Clip-on Fans

Fans are probably one of the most important items in my greenhouse, but they are also very helpful for indoor seed starting.

Clamp a small fan onto each shelf to keep the air circulating around your seedlings. It mimics the breeze in nature to help develop sturdier stems and helps prevent fungus and mold growth on the soil surface (called damping off).

Clip on fan

Grow Lights

If you are starting seeds indoors in a house or garage, you should definitely use a grow light. Even if you have a sunny window in a room that gets a lot of natural light, it might not be enough light. Most outdoor garden plants need 6 hours of light per day.

Without adequate light, seedlings grow tall and leggy seeking out the sun, and this makes for weak stems and other problems down the line. You’ll want a supplemental light source.

But are grow lights different than regular lights? Yes! They are designed specifically for plant growth and give off more of the red and blue light spectrum than regular bulbs or even fluorescent bulbs. So, while you could still use standard fluorescent lights, it will not be as beneficial or mimic the benefits of the sun. For sun-loving plants like tomatoes, peppers, cucumbers, eggplant, melons, and more, this will dwarf their growth and health.

Seed starting trays with grow lights and heating mats

Seedling Heat Mats & Greenhouse Heater (optional)

If you are in a temperature-controlled environment, you may not need heating mats or a heater. The only warmth in my greenhouse is a small greenhouse heater and heating mats. 

If it is too cold, seeds won’t germinate. Warm soil not only helps the seeds germinate, and germinate faster, but it is better for the plant. Cool, wet soil can cause a fungal disease called damping off that kills your baby seedlings or causes seeds not to germinate. Warm things up, and you’ll have a much better start.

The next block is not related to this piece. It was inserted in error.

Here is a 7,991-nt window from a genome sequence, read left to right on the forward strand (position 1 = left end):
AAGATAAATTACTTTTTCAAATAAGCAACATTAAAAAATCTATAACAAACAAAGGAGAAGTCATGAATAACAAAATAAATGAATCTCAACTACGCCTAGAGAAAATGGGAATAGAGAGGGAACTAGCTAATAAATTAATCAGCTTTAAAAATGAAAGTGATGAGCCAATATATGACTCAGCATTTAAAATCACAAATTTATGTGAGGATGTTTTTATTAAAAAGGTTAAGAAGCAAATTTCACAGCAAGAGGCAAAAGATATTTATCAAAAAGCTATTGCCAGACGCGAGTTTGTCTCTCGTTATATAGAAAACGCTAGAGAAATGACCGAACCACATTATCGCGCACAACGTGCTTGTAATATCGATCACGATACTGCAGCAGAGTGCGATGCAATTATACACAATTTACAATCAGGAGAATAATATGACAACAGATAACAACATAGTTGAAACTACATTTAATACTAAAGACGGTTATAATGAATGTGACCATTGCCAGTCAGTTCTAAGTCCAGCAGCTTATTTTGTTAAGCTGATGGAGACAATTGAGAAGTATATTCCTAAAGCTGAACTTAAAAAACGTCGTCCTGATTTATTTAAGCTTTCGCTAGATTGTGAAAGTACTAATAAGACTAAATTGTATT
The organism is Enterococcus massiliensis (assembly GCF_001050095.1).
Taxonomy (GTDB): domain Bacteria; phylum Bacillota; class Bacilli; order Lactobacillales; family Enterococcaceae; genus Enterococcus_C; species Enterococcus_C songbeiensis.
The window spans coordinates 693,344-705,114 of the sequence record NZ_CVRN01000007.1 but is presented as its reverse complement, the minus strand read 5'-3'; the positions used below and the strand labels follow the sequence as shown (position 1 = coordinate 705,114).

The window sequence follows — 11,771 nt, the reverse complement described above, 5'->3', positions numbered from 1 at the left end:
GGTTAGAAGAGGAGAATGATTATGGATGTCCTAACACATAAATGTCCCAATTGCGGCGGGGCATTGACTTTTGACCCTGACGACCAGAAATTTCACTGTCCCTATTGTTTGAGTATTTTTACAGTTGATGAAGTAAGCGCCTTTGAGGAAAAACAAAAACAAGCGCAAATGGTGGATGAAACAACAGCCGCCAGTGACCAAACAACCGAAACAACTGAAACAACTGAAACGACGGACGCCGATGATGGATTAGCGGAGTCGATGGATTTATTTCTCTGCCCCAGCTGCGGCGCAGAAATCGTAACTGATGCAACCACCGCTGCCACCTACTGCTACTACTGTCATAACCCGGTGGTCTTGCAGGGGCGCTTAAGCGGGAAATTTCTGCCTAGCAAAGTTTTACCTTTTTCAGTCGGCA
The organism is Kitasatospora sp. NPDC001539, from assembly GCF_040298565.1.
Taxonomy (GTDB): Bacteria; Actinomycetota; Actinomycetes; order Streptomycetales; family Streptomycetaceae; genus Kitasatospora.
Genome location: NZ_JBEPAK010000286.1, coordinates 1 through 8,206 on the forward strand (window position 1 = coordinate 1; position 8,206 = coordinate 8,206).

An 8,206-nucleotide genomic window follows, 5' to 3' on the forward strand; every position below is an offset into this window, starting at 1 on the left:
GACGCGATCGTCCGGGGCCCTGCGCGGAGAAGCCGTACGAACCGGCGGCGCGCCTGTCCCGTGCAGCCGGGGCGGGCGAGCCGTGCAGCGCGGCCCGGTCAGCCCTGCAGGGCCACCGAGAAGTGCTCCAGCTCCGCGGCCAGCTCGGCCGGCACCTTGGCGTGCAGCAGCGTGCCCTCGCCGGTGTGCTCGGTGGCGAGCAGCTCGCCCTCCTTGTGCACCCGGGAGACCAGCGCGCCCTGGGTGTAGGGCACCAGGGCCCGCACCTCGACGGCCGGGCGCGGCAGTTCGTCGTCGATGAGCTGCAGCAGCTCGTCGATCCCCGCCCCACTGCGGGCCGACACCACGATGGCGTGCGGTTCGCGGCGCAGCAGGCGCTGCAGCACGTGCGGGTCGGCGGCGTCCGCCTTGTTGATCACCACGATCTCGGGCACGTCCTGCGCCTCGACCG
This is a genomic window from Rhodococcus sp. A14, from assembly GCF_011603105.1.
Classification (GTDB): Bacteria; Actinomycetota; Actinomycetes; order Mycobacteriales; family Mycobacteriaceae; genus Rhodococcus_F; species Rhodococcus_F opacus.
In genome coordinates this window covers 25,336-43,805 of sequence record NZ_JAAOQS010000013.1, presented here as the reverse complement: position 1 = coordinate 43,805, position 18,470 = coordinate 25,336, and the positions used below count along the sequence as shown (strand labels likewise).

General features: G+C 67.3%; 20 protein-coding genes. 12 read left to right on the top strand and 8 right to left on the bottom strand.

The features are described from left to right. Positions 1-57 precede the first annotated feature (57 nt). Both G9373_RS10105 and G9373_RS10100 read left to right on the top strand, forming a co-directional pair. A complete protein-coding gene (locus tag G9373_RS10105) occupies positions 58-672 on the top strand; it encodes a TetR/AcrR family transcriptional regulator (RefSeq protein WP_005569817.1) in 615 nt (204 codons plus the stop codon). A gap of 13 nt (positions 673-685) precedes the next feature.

The benefit of heating mats is localized heating rather than changing the entire room temperature. It saves the energy bill, while still boosting the soil temperature.

Greenhouse heater

For those of you who are starting in an unheated greenhouse, the combination of heating mats and a plug-in greenhouse heater is a lifesaver! While you could get by without it, you’ll have so much more flexibility to get a head start with it. A greenhouse heater with a temperature-controlled plug unit will heat automatically at whatever temperature you set it to start or blow a fan at the temperature you set. 

NOTE: These small greenhouse heaters may take the edge off freezing temperatures, but it will still get very cold, and you should plan for heavy freezes accordingly. I turn on my heating mats and the greenhouse heater during an expected freeze. 

Plug Protectors & Plug Timers (optional)

Plug protectors keep water from splashing on plug ends, which often happens while watering plants in a greenhouse. And plug timers are a great way to automatically control when the fans turn on (mine turn on during the day only), and when the heating mats turn on (mine turn on evenings when the temps drop, and turn off late morning when the sun hits the greenhouse). 

Tips On How To Start Seeds Indoors

Now that you have your ideal setup, and followed some of the instructions from above, you’re ready! 

Here are a few extra tips to help get you started, plus common seed starting mistakes to avoid.

Let The Seed Starting Soil Absorb Water BEFORE It Goes Into Pots

Before sowing seeds, stir the seed starting mix in a large bucket with water until it is moist and fluffy. Give it time to absorb the water, and make sure there are no dry spots. THEN scoop it into your starter pots. A common seed-starting mistake is planting the seed in dry soil and then top watering it. Often these mixes have dry spots that don’t want to absorb water, so you must help it along. 

How Deep Should I Plant Them?